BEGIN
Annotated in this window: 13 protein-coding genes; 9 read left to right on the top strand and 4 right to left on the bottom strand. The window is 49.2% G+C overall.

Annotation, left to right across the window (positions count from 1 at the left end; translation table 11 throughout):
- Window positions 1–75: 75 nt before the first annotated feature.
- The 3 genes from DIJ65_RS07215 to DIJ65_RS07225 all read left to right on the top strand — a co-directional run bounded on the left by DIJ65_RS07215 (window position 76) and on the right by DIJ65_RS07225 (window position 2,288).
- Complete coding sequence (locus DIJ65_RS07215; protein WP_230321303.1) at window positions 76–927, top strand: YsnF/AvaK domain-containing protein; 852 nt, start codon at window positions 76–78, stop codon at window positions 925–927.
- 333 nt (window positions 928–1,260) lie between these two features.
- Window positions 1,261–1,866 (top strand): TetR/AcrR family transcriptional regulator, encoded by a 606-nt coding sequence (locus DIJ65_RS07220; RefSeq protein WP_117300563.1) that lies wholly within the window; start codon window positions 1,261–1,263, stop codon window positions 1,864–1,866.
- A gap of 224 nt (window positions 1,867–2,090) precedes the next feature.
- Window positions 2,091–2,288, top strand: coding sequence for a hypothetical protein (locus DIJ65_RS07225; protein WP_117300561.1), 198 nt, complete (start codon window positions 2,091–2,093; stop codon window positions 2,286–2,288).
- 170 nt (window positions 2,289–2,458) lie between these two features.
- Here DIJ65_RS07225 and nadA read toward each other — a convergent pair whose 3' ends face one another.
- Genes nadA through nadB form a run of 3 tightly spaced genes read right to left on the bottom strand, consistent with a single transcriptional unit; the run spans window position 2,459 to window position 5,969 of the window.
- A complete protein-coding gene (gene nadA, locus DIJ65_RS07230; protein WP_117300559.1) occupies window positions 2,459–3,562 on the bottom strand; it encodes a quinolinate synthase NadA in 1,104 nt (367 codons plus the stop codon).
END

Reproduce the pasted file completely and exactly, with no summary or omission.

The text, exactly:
Annotated in this window: 13 protein-coding genes; 9 read left to right on the top strand and 4 right to left on the bottom strand. The window is 49.2% G+C overall.

Annotation, left to right across the window (positions count from 1 at the left end; translation table 11 throughout):
- Window positions 1–75: 75 nt before the first annotated feature.
- The 3 genes from DIJ65_RS07215 to DIJ65_RS07225 all read left to right on the top strand — a co-directional run bounded on the left by DIJ65_RS07215 (window position 76) and on the right by DIJ65_RS07225 (window position 2,288).
- Complete coding sequence (locus DIJ65_RS07215; protein WP_230321303.1) at window positions 76–927, top strand: YsnF/AvaK domain-containing protein; 852 nt, start codon at window positions 76–78, stop codon at window positions 925–927.
- 333 nt (window positions 928–1,260) lie between these two features.
- Window positions 1,261–1,866 (top strand): TetR/AcrR family transcriptional regulator, encoded by a 606-nt coding sequence (locus DIJ65_RS07220; RefSeq protein WP_117300563.1) that lies wholly within the window; start codon window positions 1,261–1,263, stop codon window positions 1,864–1,866.
- A gap of 224 nt (window positions 1,867–2,090) precedes the next feature.
- Window positions 2,091–2,288, top strand: coding sequence for a hypothetical protein (locus DIJ65_RS07225; protein WP_117300561.1), 198 nt, complete (start codon window positions 2,091–2,093; stop codon window positions 2,286–2,288).
- 170 nt (window positions 2,289–2,458) lie between these two features.
- Here DIJ65_RS07225 and nadA read toward each other — a convergent pair whose 3' ends face one another.
- Genes nadA through nadB form a run of 3 tightly spaced genes read right to left on the bottom strand, consistent with a single transcriptional unit; the run spans window position 2,459 to window position 5,969 of the window.
- A complete protein-coding gene (gene nadA, locus DIJ65_RS07230; protein WP_117300559.1) occupies window positions 2,459–3,562 on the bottom strand; it encodes a quinolinate synthase NadA in 1,104 nt (367 codons plus the stop codon).